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From little things . . . a new way to grow microalgae

Updated: Dec 20, 2022

Green micro algae in a flask being heated
Getting the microalgae Arthrospira platensis ready for inoculation into the pilot-scale bioreactor. Photo: Karl Lawton

An innovative new way to grow microalgae could help overcome barriers that limit its commercial viability in products such as biofuels and animal feeds.

Byron Bay's Karl Lawton is on the point of a breakthrough in the leading-edge science of microalgae bioreactors. Not bad for a bloke who only completed Year 12.

“If I’m asked at a dinner party what I do, I say I’m designing and building a biofilm-based enclosed bioreactor,” says Karl. “And that’s when the dinner party guests go, ‘Well, what the hell is that?’ And I say, ‘I can’t really go into it because we’re still working through the patent process …’”

Karl Lawton is the 54-year-old director of Byron Bioreactor Technologies. His company is 4 years old, and together with a small team of one PhD student and a handful of advisers, he has designed and built a new system for growing microalgae – one that potentially leaves existing systems in its wake.

At this point, rather like Karl’s metaphorical dinner party guests, you may require a little background.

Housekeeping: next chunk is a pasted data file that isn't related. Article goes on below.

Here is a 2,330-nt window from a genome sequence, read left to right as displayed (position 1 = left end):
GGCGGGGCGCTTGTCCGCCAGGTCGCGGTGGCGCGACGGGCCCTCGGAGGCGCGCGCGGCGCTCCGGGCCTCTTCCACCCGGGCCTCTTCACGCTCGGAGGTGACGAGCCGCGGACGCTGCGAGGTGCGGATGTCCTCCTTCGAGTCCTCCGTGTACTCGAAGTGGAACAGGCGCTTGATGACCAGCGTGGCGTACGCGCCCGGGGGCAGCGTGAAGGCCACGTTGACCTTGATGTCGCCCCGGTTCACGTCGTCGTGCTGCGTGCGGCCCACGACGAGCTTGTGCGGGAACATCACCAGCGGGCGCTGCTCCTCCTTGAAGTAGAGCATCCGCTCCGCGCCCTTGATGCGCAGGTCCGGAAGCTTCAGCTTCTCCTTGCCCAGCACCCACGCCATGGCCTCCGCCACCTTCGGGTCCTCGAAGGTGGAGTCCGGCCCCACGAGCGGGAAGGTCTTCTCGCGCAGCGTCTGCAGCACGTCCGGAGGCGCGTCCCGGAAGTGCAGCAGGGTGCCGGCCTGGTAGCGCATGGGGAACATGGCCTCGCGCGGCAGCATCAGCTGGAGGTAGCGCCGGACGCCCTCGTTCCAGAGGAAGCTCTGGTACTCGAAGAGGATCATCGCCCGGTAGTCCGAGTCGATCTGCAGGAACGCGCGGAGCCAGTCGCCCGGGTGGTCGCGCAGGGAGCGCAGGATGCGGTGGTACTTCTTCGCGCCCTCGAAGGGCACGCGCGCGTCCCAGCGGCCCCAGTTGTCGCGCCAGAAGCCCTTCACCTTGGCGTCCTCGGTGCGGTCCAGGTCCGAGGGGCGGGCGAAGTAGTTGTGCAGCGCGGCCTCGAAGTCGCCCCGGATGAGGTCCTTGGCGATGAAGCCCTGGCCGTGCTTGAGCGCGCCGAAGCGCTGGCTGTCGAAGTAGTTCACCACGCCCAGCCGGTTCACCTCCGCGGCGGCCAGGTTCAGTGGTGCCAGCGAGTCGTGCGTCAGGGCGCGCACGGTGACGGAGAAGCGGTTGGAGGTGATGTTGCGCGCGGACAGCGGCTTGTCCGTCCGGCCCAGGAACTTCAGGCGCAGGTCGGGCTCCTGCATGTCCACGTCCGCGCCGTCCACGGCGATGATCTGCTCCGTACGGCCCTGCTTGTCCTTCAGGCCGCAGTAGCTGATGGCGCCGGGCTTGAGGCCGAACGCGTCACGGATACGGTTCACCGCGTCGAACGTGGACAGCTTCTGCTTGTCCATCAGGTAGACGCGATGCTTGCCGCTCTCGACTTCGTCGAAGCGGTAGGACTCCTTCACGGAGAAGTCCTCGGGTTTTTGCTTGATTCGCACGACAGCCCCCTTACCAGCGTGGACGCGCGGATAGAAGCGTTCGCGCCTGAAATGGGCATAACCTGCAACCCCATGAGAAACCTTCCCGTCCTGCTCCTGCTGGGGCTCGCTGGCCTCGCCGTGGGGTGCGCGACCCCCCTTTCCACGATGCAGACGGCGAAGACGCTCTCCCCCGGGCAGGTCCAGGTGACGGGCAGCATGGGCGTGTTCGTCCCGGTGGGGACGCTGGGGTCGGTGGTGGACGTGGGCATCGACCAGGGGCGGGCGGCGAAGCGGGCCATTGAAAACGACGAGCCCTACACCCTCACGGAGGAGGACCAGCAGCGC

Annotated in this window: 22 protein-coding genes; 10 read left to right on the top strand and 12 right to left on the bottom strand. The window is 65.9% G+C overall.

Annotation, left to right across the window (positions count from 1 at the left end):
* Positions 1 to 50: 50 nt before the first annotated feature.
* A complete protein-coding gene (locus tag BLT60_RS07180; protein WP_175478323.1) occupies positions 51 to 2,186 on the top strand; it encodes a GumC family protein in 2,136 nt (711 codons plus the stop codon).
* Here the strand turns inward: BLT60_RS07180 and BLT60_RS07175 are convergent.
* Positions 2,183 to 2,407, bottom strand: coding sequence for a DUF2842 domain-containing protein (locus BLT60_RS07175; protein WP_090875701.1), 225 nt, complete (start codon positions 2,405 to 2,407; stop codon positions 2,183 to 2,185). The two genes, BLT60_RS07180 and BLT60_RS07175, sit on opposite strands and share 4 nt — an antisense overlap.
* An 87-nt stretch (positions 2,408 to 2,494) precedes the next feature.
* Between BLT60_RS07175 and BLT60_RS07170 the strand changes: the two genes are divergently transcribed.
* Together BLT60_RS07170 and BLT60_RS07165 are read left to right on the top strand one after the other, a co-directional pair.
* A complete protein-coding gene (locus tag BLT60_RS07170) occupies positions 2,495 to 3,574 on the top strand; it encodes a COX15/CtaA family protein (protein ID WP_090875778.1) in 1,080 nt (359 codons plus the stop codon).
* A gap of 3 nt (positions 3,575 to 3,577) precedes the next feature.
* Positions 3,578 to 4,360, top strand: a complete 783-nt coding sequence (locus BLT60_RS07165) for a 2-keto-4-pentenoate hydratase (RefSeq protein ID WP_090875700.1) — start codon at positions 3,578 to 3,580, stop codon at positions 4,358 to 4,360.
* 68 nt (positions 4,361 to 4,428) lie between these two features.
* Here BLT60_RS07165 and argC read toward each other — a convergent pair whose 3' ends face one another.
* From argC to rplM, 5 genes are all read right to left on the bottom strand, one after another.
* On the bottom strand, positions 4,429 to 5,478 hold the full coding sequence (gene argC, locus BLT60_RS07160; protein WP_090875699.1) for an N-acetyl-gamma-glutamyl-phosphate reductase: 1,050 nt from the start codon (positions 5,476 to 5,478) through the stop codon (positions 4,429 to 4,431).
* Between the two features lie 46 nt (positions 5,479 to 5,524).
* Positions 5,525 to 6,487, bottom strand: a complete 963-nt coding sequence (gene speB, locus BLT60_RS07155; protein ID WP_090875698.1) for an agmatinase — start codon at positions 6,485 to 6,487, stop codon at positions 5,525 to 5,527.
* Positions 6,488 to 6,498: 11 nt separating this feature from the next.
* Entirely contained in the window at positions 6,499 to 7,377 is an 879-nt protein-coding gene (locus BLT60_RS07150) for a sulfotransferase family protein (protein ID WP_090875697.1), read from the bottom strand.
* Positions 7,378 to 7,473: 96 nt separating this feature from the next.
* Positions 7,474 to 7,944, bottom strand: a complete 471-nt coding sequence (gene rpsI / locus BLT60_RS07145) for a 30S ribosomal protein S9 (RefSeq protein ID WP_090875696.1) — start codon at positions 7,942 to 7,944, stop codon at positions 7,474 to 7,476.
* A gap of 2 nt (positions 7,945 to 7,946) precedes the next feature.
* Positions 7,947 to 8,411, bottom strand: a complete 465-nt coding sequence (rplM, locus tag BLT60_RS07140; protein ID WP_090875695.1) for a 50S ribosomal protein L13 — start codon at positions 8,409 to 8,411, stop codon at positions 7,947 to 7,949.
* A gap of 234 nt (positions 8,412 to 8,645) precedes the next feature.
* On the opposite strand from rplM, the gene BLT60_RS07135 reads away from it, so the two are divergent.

‘Microalgae’ is a collective noun that describes hundreds of thousands of species of single-cell phytoplankton that typically photosynthesise in water or sediment. They’re invisible to the naked eye and sit at the bottom of the food chain but, as science has come to realise, they’re a tremendous bio-resource.

Harvested in sufficient quantity, microalgae could be used in human nutrition, as well as feedstock for biofuel and fodder for animals and fish.

They don’t ask for much in their growth cycle, requiring only some basic nutrients, carbon dioxide and water. And if their environment is altered (for instance, if the nutrient levels are varied) some species can be goaded into producing valuable products for use in pharmaceuticals and cosmetics. So far, so good.

Unfortunately, they require sterile growing conditions and their water consumption-to-yield ratio can be prohibitive. Moreover, it's difficult to grow them in sufficient densities to be commercially viable for high-consumption/low-cost markets such as animal fodder.

At present, microalgae species are commercially grown in water-based ‘photobioreactors’, usually raised in closed or semi-closed tanks, tubes and ponds.